Anouck Girard part of a team that receives a U-M Precision Health Investigators Award

Multidisciplinary research team receives funding for a project to innovate bone age determination diagnostic tools and processes

Aerospace Engineering professor Anouck Girard was selected for a University of Michigan Precision Health Investigators Award as a part of her research proposal with Josephine Kasa-Vubu and Michael DiPietro, both from Michigan Medicine.

Seven projects were funded in the 2021 grant cycle, providing funding for multidisciplinary research projects that advance the field of precision health through the use and/or enrichment of U-M Precision Health data and tools/methods/techniques.

Precision Health funded 10 two-year Investigators Awards in 2018, and seven awards in 2019.

Investigators Awards recipients are funded with $300,000 over two years to pursue their research. 

Girard, Kasa-Vubu and DiPietro’s proposal is to use Artificial Intelligence to Broaden and Diversify Outdated Standards for the Determination of Skeletal Maturation in Growing Children.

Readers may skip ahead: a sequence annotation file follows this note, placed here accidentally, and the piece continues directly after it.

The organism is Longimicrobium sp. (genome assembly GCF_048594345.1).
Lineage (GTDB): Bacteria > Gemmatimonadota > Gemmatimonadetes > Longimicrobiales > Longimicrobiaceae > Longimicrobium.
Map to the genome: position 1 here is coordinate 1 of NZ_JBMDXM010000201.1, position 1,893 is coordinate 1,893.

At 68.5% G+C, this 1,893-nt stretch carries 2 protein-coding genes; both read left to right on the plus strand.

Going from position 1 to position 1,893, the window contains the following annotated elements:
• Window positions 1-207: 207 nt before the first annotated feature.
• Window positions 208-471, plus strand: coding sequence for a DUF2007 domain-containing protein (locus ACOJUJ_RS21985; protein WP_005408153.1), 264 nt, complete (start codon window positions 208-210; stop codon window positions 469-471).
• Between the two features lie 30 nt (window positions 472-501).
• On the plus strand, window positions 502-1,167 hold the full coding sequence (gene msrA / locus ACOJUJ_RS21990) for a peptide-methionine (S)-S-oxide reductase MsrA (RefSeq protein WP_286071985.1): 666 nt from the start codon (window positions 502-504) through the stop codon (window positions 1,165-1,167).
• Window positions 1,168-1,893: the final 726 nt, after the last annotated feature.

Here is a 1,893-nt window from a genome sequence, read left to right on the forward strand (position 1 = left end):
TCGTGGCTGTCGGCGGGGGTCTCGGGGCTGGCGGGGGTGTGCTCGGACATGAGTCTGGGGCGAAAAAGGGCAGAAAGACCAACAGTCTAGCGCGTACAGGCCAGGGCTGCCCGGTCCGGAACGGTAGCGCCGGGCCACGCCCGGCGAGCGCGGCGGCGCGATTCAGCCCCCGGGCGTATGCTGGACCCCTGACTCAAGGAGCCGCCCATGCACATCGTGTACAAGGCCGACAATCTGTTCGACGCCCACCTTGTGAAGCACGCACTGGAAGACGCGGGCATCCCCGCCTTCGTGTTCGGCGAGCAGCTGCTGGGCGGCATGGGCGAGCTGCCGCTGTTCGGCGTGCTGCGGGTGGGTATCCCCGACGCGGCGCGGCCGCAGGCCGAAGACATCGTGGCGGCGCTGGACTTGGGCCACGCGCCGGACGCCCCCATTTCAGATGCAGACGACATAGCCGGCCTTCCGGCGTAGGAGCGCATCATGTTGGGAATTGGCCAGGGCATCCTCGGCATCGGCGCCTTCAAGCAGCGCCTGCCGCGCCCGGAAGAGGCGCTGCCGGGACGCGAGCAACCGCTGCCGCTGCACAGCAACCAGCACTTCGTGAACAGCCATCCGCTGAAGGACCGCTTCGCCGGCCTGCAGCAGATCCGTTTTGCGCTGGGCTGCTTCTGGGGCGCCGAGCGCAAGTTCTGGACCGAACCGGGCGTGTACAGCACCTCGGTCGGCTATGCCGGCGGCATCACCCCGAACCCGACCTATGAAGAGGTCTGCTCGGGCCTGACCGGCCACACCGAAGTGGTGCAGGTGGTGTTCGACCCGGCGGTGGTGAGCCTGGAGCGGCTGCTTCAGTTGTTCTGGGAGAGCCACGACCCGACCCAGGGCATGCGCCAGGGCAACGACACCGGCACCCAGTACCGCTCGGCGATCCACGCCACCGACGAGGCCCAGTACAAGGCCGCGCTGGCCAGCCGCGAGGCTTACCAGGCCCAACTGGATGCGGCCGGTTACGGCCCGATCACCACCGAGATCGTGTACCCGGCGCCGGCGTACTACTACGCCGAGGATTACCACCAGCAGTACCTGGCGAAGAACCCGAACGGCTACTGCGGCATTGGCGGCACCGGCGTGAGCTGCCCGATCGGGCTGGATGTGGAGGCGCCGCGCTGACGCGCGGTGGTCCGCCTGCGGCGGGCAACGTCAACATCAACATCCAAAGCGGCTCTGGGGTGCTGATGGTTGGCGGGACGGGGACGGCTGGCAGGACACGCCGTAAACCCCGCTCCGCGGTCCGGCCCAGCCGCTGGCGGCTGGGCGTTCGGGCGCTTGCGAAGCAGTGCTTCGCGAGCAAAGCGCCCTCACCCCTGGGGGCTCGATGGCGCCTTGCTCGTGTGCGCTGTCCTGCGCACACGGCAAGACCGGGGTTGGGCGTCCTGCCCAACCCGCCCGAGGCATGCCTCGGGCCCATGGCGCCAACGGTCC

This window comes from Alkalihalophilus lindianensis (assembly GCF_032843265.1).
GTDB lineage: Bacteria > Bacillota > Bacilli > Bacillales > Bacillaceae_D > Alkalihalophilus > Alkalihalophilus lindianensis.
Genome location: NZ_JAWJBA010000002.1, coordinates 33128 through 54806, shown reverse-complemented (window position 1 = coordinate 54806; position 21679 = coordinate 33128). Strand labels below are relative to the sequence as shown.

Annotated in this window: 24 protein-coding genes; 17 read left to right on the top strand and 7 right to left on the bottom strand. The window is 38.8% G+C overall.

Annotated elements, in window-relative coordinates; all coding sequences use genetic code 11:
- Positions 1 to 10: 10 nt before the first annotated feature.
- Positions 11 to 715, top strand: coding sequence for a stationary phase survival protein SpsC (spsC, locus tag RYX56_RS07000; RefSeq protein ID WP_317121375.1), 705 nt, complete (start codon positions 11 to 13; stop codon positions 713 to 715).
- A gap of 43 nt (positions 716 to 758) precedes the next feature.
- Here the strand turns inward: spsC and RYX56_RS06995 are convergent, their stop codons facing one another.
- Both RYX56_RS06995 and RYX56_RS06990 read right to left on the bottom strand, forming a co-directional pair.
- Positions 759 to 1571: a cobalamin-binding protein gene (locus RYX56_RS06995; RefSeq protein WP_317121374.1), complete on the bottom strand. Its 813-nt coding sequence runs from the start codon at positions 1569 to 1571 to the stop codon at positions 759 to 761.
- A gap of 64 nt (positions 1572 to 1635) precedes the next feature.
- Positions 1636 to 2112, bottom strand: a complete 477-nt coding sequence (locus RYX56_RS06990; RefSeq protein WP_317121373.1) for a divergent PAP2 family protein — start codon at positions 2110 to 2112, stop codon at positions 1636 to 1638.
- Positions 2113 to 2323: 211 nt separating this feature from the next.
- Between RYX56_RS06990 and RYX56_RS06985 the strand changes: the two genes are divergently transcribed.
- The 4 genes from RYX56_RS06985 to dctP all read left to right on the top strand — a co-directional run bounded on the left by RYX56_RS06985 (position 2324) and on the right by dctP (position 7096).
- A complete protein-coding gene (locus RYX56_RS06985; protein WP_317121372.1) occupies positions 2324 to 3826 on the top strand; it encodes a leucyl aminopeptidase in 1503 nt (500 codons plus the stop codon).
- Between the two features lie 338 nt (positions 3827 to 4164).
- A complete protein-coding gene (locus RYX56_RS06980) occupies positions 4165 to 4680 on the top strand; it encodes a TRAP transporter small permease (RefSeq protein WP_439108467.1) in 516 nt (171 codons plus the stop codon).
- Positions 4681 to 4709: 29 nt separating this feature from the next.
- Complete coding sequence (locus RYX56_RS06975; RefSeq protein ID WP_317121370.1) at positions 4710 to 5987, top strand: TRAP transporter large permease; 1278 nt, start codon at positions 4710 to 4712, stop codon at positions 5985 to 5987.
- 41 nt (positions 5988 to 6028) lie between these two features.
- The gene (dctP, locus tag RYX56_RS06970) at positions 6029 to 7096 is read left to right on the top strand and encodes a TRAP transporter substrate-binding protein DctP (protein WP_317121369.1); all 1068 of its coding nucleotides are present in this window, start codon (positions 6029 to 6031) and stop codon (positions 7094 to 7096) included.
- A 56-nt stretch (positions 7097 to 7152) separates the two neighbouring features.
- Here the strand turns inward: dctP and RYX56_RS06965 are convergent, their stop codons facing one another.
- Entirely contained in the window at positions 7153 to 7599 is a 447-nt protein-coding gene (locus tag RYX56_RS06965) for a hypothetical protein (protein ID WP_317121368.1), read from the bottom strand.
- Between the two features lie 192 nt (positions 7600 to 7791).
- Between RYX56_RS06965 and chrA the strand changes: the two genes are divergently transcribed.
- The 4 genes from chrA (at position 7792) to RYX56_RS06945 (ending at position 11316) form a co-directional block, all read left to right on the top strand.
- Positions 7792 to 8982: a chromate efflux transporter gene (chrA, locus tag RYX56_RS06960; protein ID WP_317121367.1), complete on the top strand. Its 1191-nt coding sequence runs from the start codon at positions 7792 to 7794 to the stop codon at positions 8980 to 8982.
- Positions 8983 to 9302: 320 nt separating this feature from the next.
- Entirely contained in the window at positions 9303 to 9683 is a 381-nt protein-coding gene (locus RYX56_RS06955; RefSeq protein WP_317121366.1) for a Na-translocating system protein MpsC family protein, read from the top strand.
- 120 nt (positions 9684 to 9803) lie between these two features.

Through a multidisciplinary approach, the team proposes a collaboration between professors of Engineering and Pediatrics and Radiology, to reinvent bone age determination for the 21st century, and set a new gold standard that will be useful across all populations of children. 

Specifically, the team plans to leverage the UM Precision Health data sets to assemble a new, representative atlas for bone age determination, and provide an automated classification system through a web-based interface. The result will develop new diagnostic capability by leveraging data available through U-M Precision Health, information theory, artificial intelligence, clinical expertise, and a web-based interface for broad dissemination.

Citing the need to modernize the approach to bone age determination, the team writes, “Our work will serve as an example of the successful broadening of outdated standards for better clinical accuracy and to better represent our diverse population. As such, the broader impacts go far beyond pediatrics and bone age assessment. The clinical ramifications are profound as they shape recommendations and indications for treatments that may amount to several tens of thousands of dollars a year.”

More on the program and other funding recipients can be found here.

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